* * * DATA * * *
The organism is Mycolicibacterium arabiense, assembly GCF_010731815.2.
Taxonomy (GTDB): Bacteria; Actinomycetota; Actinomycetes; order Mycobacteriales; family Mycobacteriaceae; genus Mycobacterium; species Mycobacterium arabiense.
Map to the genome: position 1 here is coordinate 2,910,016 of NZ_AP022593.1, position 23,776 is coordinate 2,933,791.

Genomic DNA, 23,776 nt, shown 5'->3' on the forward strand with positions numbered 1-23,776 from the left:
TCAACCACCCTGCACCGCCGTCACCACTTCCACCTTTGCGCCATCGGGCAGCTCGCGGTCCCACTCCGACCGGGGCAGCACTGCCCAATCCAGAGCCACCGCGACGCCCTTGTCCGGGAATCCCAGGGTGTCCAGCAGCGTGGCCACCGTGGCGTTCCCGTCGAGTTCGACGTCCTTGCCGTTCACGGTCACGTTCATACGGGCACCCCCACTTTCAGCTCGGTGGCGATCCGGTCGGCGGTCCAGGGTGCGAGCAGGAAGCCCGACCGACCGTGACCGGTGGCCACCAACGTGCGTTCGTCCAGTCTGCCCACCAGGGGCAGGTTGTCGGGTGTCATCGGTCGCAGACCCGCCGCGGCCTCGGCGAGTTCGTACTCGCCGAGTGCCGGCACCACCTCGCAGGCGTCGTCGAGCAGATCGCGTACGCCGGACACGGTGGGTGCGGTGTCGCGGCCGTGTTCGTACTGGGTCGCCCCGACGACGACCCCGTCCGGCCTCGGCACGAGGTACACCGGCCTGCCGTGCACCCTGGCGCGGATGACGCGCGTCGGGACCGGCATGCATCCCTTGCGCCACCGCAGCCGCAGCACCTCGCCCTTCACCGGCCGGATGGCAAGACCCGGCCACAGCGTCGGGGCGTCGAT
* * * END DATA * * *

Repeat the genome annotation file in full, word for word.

The organism is Mycolicibacterium arabiense, assembly GCF_010731815.2.
Taxonomy (GTDB): Bacteria; Actinomycetota; Actinomycetes; order Mycobacteriales; family Mycobacteriaceae; genus Mycobacterium; species Mycobacterium arabiense.
Map to the genome: position 1 here is coordinate 2,910,016 of NZ_AP022593.1, position 23,776 is coordinate 2,933,791.

Genomic DNA, 23,776 nt, shown 5'->3' on the forward strand with positions numbered 1-23,776 from the left:
TCAACCACCCTGCACCGCCGTCACCACTTCCACCTTTGCGCCATCGGGCAGCTCGCGGTCCCACTCCGACCGGGGCAGCACTGCCCAATCCAGAGCCACCGCGACGCCCTTGTCCGGGAATCCCAGGGTGTCCAGCAGCGTGGCCACCGTGGCGTTCCCGTCGAGTTCGACGTCCTTGCCGTTCACGGTCACGTTCATACGGGCACCCCCACTTTCAGCTCGGTGGCGATCCGGTCGGCGGTCCAGGGTGCGAGCAGGAAGCCCGACCGACCGTGACCGGTGGCCACCAACGTGCGTTCGTCCAGTCTGCCCACCAGGGGCAGGTTGTCGGGTGTCATCGGTCGCAGACCCGCCGCGGCCTCGGCGAGTTCGTACTCGCCGAGTGCCGGCACCACCTCGCAGGCGTCGTCGAGCAGATCGCGTACGCCGGACACGGTGGGTGCGGTGTCGCGGCCGTGTTCGTACTGGGTCGCCCCGACGACGACCCCGTCCGGCCTCGGCACGAGGTACACCGGCCTGCCGTGCACCCTGGCGCGGATGACGCGCGTCGGGACCGGCATGCATCCCTTGCGCCACCGCAGCCGCAGCACCTCGCCCTTCACCGGCCGGATGGCAAGACCCGGCCACAGCGTCGGGGCGTCGAT